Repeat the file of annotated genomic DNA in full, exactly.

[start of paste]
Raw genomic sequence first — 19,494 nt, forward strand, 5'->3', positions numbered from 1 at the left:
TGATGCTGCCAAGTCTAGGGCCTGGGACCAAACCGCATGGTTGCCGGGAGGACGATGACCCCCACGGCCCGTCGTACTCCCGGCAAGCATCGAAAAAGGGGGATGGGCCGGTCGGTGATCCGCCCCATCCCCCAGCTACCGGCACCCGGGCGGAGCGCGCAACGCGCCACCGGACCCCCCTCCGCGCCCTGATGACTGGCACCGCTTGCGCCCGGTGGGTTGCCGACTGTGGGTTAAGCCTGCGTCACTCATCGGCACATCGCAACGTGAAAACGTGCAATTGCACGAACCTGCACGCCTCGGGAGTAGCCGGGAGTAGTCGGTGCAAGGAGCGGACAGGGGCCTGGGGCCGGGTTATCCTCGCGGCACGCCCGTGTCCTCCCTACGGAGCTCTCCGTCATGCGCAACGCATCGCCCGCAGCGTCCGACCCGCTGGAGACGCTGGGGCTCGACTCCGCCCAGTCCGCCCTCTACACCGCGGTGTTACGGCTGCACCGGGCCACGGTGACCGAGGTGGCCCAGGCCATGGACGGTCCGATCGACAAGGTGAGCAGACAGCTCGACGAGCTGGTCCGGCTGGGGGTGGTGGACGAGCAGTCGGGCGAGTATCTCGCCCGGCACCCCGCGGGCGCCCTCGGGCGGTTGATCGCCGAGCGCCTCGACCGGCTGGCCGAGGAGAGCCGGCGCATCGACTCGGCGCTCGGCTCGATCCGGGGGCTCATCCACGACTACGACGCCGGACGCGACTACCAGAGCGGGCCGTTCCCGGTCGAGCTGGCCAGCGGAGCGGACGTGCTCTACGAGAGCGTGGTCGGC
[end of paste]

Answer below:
Raw genomic sequence first — 19,494 nt, forward strand, 5'->3', positions numbered from 1 at the left:
TGATGCTGCCAAGTCTAGGGCCTGGGACCAAACCGCATGGTTGCCGGGAGGACGATGACCCCCACGGCCCGTCGTACTCCCGGCAAGCATCGAAAAAGGGGGATGGGCCGGTCGGTGATCCGCCCCATCCCCCAGCTACCGGCACCCGGGCGGAGCGCGCAACGCGCCACCGGACCCCCCTCCGCGCCCTGATGACTGGCACCGCTTGCGCCCGGTGGGTTGCCGACTGTGGGTTAAGCCTGCGTCACTCATCGGCACATCGCAACGTGAAAACGTGCAATTGCACGAACCTGCACGCCTCGGGAGTAGCCGGGAGTAGTCGGTGCAAGGAGCGGACAGGGGCCTGGGGCCGGGTTATCCTCGCGGCACGCCCGTGTCCTCCCTACGGAGCTCTCCGTCATGCGCAACGCATCGCCCGCAGCGTCCGACCCGCTGGAGACGCTGGGGCTCGACTCCGCCCAGTCCGCCCTCTACACCGCGGTGTTACGGCTGCACCGGGCCACGGTGACCGAGGTGGCCCAGGCCATGGACGGTCCGATCGACAAGGTGAGCAGACAGCTCGACGAGCTGGTCCGGCTGGGGGTGGTGGACGAGCAGTCGGGCGAGTATCTCGCCCGGCACCCCGCGGGCGCCCTCGGGCGGTTGATCGCCGAGCGCCTCGACCGGCTGGCCGAGGAGAGCCGGCGCATCGACTCGGCGCTCGGCTCGATCCGGGGGCTCATCCACGACTACGACGCCGGACGCGACTACCAGAGCGGGCCGTTCCCGGTCGAGCTGGCCAGCGGAGCGGACGTGCTCTACGAGAGCGTGGTCGGC